On June 2, Sputnik Abkhazia published an article headlined “Soviet miracle: doctor explains low COVID-19 mortality in the former USSR.” The article quotes Russian doctor Alexander Myasnikov as saying that low COVID-19 mortality in post-Soviet countries has been driven by Bacillus Calmette–Guérin (BCG) vaccines actively used throughout the Soviet Union. Myasnikov dubbed a BCG vaccine “a Soviet miracle.”
Alexander Myasnikov: “Politicians, serious doctors are now clarifying it, looking at the former Soviet countries. It is just a Soviet miracle. The number of seriously ill or deceased patients reflects the true state of the pandemic. All former USSR countries have lower mortality rates. We should understand why it happens.”
The opinion as if low mortality rate in post-Soviet countries has been driven by the use of BCG vaccines in these countries is not substantiated by scientific evidence. There are a lot of other factors explaining high mortality rates in specific countries, among them methods of counting the dead, age structure of population, level of development of healthcare systems and so on. The headline of Sputnik Abkhazia’s article creates a misleading impression as if BCG vaccine is a Soviet achievement. In fact, the vaccine was created in France at the beginning of the 20th century.
BCG vaccine was created by French bacteriologists
Albert Calmette and Camille Guérin created BCG vaccine in France to fight tuberculosis (TB). The vaccine itself carries their name – Bacillus Calmette–Guérin vaccine, abbreviated BCG. Calmette and Guérin began their research for an anti-tuberculosis vaccine at the Pasteur Institute in Lille in 1900. After the vaccine was tested on guinea pigs, rabbits, cattle and horses in 1919, Calmette decided in 1921 that the time was ripe for a trial of the vaccine in man.
Photo: Albert Calmette/britannica.com
Photo: BCG vaccination among Filipino children, 1952/UNICEF
The link between BCG vaccination and COVID-19 fatality is not confirmed
BCG vaccination theory has no scientific grounds. Physicians involved in the research claim that BCG vaccine is unreliable in protecting against COVID-19; moreover, even BCG vaccinated patients are subject to severe disease or death from COVID-19.
As of May 8, in Brazil, where a mandatory BCG vaccination program is implemented for all groups, there have been 672,846 confirmed cases of COVID-19 with 35, 930 deaths. In Russia, which also pursues the same BCG vaccination policy, there have been 467,673 confirmed cases with about 6,000 deaths. Armenia, where BCG vaccination is also mandatory, precedes Russia by number of confirmed cases (13,325) and deaths (211) per 1 million population.
Map: Countries with mandatory BCG vaccination programs are marked in blue/bcgatlas.org
According to the study conducted by Immunology Frontier Research Center at Osaka University in Japan, no causal relationship has been substantiated yet between BCG vaccination and reduced numbers of severe and/or fatal COVID-19 cases. The study has revealed that Finland and Australia, which ceased their universal BCG vaccination programs in 2006 and mid-1980s, respectively, show a low mortality of COVID-19 per 1 million population, compared with countries with current mandatory BCG vaccination. According to the researchers, two relevant traits shared by Finland and Australia are their excellent medical care systems and low population densities, and the latter of which could make social distancing measures more effective than in population-dense countries.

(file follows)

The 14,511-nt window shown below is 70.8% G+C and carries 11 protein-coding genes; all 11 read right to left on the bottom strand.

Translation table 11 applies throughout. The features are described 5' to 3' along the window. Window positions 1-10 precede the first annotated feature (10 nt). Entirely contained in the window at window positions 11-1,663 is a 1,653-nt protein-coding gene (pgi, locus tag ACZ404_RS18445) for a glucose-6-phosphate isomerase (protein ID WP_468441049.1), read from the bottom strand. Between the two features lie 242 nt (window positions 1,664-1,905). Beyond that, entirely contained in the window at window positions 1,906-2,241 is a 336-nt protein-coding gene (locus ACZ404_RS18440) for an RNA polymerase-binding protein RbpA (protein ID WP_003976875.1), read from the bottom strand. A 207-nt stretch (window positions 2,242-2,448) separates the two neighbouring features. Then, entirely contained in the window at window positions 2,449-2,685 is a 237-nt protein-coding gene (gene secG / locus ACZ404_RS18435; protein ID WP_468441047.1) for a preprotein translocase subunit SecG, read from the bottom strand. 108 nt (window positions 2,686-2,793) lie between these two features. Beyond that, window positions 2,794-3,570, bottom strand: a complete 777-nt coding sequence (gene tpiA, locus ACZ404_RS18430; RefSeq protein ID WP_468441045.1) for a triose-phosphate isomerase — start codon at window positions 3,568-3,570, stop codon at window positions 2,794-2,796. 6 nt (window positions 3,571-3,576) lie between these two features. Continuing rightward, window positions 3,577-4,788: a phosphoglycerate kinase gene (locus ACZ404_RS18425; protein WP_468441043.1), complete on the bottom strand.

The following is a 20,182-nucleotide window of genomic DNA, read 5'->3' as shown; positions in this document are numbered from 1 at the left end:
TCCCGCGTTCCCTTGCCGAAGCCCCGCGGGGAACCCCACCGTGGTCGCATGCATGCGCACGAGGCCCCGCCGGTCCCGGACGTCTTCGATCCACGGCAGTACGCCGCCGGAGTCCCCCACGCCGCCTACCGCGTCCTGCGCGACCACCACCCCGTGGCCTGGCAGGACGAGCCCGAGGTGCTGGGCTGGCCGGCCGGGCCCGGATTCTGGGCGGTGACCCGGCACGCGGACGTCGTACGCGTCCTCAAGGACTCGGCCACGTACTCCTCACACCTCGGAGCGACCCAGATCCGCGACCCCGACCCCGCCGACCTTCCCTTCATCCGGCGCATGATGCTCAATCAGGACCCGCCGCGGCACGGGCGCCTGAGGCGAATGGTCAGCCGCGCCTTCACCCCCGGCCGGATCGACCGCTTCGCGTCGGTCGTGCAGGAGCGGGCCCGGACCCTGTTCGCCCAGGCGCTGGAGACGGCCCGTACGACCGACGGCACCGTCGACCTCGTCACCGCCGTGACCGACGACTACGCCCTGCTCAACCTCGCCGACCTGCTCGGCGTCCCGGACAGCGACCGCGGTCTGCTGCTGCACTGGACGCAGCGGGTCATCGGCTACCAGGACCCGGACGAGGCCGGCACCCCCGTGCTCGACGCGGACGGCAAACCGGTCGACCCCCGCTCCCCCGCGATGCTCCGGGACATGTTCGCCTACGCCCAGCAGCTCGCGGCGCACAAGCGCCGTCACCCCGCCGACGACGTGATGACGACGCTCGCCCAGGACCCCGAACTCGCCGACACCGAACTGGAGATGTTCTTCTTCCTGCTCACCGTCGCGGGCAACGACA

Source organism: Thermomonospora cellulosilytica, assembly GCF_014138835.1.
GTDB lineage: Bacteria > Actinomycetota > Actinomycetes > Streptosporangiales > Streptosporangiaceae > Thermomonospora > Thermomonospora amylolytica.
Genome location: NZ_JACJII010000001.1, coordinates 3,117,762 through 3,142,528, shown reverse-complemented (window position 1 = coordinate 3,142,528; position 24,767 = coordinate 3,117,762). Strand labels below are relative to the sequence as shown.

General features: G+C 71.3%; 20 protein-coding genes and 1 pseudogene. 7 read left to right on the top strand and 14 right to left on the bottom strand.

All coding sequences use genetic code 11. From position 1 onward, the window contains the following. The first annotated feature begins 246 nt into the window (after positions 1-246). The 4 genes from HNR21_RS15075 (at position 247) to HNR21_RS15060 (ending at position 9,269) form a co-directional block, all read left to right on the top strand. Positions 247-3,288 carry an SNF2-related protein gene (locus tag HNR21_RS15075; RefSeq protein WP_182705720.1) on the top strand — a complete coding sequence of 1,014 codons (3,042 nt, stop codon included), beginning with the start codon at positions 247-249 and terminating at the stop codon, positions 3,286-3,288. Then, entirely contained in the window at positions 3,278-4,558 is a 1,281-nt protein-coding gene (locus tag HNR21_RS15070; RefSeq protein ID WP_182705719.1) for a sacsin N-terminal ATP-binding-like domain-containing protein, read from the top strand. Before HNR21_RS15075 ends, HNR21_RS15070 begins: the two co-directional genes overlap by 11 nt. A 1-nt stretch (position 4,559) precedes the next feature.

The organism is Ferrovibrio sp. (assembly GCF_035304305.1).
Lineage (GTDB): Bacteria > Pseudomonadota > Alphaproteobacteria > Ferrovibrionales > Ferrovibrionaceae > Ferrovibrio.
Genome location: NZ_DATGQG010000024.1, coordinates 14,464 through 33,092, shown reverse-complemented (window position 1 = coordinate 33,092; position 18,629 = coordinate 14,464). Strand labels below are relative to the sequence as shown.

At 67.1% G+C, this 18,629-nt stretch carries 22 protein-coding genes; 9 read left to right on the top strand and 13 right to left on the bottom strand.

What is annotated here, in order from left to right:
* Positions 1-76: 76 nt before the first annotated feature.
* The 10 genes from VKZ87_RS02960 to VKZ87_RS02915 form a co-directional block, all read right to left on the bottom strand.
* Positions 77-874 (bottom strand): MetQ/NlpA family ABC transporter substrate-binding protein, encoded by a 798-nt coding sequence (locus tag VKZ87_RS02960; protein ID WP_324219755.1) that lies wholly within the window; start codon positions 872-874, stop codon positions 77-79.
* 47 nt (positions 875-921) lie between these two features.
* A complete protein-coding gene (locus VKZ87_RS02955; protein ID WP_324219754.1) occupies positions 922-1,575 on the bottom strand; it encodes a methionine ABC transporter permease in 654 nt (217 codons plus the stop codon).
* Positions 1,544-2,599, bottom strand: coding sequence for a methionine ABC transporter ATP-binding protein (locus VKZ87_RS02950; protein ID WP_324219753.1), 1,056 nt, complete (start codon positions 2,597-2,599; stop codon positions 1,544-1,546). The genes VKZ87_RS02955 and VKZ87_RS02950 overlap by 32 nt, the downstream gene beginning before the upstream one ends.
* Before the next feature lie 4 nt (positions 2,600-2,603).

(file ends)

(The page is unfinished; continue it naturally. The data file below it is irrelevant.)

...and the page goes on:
There are a lot of factors affecting the epidemiological situation, among others:
- Median age of population
- Cultural norms
- State of healthcare system
- Previous epidemiological experiences
However, description of epidemics in specific countries depends on how population testing is organized and how statistics are produced.
Death counting methods
It is important what doctors actually count as a COVID-19 death. According to BBC, at first it might seem simple enough, because “if a patient dies while infected with Covid-19, they died of Covid-19.” However:
- Noteworthy that Italy counts any death of a patient who has COVID-19 as a death caused by COVID-19; so does Germany and Hong Kong. At present in the U.S., any death of a COVID-19 patient, no matter what the physician believes to be the direct cause, is counted for public reporting as a COVID-19 death.
- The picture is murkier still when patients have not had a COVID-19 test, but are a suspected case.
Factors determining high COVID-19 mortality rates
The number of hospital beds available could also play a role among the factors determining high mortality rates, as countries with lower capacity in their health services may have to start making decisions sooner about which COVID-19 cases to prioritize for treatment.
Age category of infected and diseased patients as well as underlying conditions also plays an important role. In the United States, which is leading by number of infected and diseased patients, people above 65 and with underlying conditions appeared to be more vulnerable to COVID-19, as of May 13.
As for one of the coronavirus epicenters in Europe – Italy, the spread of COVID-19 has hit mostly people over 60 years of age that increases a probability that these people had chronicle diseases. Furthermore, it should be noted that almost one fourth of Italian population is aged 65 years and older.
Regional Network of Myth Detector Lab